Gearbox: The Bad And The Good

Gearbox make some great games. They also made Duke Nukem Forever, which was not a great game. Sure, some people found it enjoyable. Some people like being tied up and whipped, that doesn’t mean it’s a tempting pastime for most of us.

So the interview with Eurogamer that Gearbox’s co-founder, Brian Martel gave back in August is particularly silly. In the interview, Martel bemoans the low review scores given to the bad game, saying that reviewers were using it to “soapbox”. Yes, they were soapboxing about how poor Duke Nukem Forever was. Because it was not a good game.


Martel went on to say:

Would Half-Life today be reviewed as highly as it is, you know, even today? As a new IP coming out with the same sort of mechanics Half-Life had

Which is an interesting question with a fairly simple answer: No, probably not. Half Life 2 is probably my favourite game of all time. It’s got some brilliant design and it was the first FPS that actually made me care about the narrative above just wanting to shoot aliens in the face. But it has been iterated on, its example followed and tweaked and probably even improved. Just exactly the same way Duke Nukem 3D’s example was built on in subsequent games (including Half Life 2).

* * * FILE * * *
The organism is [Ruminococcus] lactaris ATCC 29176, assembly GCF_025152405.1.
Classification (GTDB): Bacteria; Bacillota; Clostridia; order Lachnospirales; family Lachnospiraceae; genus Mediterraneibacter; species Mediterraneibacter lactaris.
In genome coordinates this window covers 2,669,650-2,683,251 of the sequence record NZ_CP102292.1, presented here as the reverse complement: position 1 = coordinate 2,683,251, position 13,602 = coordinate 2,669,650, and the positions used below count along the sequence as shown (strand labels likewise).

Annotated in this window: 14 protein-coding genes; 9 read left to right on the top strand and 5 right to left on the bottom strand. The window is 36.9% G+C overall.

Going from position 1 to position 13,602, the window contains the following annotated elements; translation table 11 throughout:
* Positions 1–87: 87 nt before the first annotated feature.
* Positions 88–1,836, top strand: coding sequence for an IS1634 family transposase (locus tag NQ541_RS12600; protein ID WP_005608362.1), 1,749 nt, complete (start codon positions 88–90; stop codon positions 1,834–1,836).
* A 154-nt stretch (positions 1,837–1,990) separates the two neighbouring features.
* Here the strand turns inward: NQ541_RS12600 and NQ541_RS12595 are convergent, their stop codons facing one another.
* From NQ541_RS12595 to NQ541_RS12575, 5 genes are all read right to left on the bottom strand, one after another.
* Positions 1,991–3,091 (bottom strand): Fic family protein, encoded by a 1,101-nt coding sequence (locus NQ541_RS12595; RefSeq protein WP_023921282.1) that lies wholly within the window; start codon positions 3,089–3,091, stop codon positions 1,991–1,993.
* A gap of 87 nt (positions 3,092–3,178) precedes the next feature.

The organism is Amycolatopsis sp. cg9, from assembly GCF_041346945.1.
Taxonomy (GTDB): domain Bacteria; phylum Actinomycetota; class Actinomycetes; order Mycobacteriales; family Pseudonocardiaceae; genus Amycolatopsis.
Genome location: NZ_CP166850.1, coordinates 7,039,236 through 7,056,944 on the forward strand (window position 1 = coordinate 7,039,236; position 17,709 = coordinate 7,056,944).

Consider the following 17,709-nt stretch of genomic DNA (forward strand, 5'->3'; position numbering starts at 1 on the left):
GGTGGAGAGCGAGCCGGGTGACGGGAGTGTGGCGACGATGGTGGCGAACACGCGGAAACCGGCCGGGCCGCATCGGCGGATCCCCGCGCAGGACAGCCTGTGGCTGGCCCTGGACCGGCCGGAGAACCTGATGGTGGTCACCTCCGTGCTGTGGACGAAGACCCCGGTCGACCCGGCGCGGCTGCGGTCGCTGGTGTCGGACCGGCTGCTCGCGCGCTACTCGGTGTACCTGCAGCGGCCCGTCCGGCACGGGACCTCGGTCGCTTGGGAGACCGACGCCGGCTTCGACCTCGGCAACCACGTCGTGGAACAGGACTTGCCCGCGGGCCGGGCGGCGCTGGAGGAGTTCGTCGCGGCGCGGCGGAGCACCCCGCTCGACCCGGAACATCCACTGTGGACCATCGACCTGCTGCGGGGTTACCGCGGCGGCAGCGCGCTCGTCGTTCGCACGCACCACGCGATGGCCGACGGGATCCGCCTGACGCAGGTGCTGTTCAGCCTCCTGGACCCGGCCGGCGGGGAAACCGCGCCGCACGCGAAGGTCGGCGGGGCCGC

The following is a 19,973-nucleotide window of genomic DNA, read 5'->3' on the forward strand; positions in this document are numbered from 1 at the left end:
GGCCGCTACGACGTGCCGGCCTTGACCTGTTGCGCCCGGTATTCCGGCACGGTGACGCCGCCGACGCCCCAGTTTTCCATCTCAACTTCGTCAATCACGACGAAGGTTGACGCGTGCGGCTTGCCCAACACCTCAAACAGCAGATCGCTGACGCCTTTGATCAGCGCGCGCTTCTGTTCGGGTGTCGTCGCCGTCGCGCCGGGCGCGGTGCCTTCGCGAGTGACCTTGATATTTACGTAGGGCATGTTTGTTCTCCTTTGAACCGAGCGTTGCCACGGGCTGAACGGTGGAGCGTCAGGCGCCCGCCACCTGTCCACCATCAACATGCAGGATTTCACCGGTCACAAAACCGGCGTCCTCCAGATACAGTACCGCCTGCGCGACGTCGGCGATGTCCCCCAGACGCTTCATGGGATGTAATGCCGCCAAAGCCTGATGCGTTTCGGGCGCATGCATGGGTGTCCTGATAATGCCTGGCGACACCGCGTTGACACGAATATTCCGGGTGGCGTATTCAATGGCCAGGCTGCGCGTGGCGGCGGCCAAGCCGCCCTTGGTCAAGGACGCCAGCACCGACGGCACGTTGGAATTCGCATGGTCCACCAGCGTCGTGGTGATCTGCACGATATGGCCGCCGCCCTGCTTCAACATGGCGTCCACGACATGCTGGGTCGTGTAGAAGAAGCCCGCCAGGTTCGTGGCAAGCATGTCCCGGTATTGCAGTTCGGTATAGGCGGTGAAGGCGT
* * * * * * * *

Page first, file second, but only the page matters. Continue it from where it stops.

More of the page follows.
The problem with Duke Nukem Forever wasn’t that it was an old game reskinned and playing on nostalgia. That’s not what it was. Duke Nukem Forever took all the frustrating elements that were forced restrictions at the time of Duke 3D’s release and put them in a game, adding the very worst of modern FPS level design and a seriously misjudged script that wasn’t faithful to Duke’s legacy (as I, and many others, see it) and ended up just feeling uncomfortable and immature.

If Valve made a new Half Life game (please!), I doubt they’d combine the naiveties of their past with the worst elements of modern FPS to do it. They’d probably build on the franchise and move it forwards. Otherwise, they’d get pretty low review scores too.

So, there’s Gearbox’s bad but, as I said at the start, they make some great games too. They’re also really cool people, as an emailed tip we received this morning shows.